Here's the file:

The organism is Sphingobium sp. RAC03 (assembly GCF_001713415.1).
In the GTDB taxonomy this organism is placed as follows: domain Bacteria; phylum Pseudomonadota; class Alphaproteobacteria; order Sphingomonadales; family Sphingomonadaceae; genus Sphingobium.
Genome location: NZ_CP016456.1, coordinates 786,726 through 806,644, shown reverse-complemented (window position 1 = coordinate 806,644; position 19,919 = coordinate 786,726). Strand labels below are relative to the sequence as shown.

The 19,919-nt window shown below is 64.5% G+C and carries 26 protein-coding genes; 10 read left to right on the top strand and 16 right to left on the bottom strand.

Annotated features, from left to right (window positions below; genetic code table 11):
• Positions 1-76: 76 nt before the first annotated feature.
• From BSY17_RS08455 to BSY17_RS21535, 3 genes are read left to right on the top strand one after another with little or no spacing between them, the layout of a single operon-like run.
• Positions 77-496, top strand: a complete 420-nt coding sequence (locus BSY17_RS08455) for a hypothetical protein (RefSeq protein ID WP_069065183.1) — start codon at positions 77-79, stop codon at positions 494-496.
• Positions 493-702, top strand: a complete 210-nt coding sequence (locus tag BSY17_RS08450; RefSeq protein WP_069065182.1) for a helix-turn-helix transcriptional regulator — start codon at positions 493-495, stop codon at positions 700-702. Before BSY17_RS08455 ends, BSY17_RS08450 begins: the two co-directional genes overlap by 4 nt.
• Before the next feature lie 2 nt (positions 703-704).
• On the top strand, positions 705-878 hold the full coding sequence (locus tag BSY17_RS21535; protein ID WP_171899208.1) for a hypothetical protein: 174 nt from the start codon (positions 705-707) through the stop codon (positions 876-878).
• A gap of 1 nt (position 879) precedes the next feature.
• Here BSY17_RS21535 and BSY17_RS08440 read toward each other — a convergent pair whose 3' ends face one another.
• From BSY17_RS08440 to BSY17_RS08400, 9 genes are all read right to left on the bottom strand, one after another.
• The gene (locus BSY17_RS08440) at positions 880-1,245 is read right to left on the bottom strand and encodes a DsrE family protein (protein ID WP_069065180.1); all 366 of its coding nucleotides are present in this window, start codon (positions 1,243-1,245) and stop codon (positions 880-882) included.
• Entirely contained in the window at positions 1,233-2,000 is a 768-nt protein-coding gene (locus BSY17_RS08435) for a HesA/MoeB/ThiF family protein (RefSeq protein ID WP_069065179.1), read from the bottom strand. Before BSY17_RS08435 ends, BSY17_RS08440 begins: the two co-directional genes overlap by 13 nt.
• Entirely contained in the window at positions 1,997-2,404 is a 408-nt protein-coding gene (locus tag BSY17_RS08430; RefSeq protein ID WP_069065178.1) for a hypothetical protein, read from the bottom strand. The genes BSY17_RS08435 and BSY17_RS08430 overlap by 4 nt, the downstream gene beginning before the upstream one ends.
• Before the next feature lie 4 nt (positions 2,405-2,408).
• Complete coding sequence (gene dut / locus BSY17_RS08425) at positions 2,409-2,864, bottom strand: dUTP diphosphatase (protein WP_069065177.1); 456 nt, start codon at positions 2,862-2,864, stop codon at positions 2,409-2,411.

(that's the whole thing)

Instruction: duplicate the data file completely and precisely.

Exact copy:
The organism is Sphingobium sp. RAC03 (assembly GCF_001713415.1).
In the GTDB taxonomy this organism is placed as follows: domain Bacteria; phylum Pseudomonadota; class Alphaproteobacteria; order Sphingomonadales; family Sphingomonadaceae; genus Sphingobium.
Genome location: NZ_CP016456.1, coordinates 786,726 through 806,644, shown reverse-complemented (window position 1 = coordinate 806,644; position 19,919 = coordinate 786,726). Strand labels below are relative to the sequence as shown.

The 19,919-nt window shown below is 64.5% G+C and carries 26 protein-coding genes; 10 read left to right on the top strand and 16 right to left on the bottom strand.

Annotated features, from left to right (window positions below; genetic code table 11):
• Positions 1-76: 76 nt before the first annotated feature.
• From BSY17_RS08455 to BSY17_RS21535, 3 genes are read left to right on the top strand one after another with little or no spacing between them, the layout of a single operon-like run.
• Positions 77-496, top strand: a complete 420-nt coding sequence (locus BSY17_RS08455) for a hypothetical protein (RefSeq protein ID WP_069065183.1) — start codon at positions 77-79, stop codon at positions 494-496.
• Positions 493-702, top strand: a complete 210-nt coding sequence (locus tag BSY17_RS08450; RefSeq protein WP_069065182.1) for a helix-turn-helix transcriptional regulator — start codon at positions 493-495, stop codon at positions 700-702. Before BSY17_RS08455 ends, BSY17_RS08450 begins: the two co-directional genes overlap by 4 nt.
• Before the next feature lie 2 nt (positions 703-704).
• On the top strand, positions 705-878 hold the full coding sequence (locus tag BSY17_RS21535; protein ID WP_171899208.1) for a hypothetical protein: 174 nt from the start codon (positions 705-707) through the stop codon (positions 876-878).
• A gap of 1 nt (position 879) precedes the next feature.
• Here BSY17_RS21535 and BSY17_RS08440 read toward each other — a convergent pair whose 3' ends face one another.
• From BSY17_RS08440 to BSY17_RS08400, 9 genes are all read right to left on the bottom strand, one after another.
• The gene (locus BSY17_RS08440) at positions 880-1,245 is read right to left on the bottom strand and encodes a DsrE family protein (protein ID WP_069065180.1); all 366 of its coding nucleotides are present in this window, start codon (positions 1,243-1,245) and stop codon (positions 880-882) included.
• Entirely contained in the window at positions 1,233-2,000 is a 768-nt protein-coding gene (locus BSY17_RS08435) for a HesA/MoeB/ThiF family protein (RefSeq protein ID WP_069065179.1), read from the bottom strand. Before BSY17_RS08435 ends, BSY17_RS08440 begins: the two co-directional genes overlap by 13 nt.
• Entirely contained in the window at positions 1,997-2,404 is a 408-nt protein-coding gene (locus tag BSY17_RS08430; RefSeq protein ID WP_069065178.1) for a hypothetical protein, read from the bottom strand. The genes BSY17_RS08435 and BSY17_RS08430 overlap by 4 nt, the downstream gene beginning before the upstream one ends.
• Before the next feature lie 4 nt (positions 2,405-2,408).
• Complete coding sequence (gene dut / locus BSY17_RS08425) at positions 2,409-2,864, bottom strand: dUTP diphosphatase (protein WP_069065177.1); 456 nt, start codon at positions 2,862-2,864, stop codon at positions 2,409-2,411.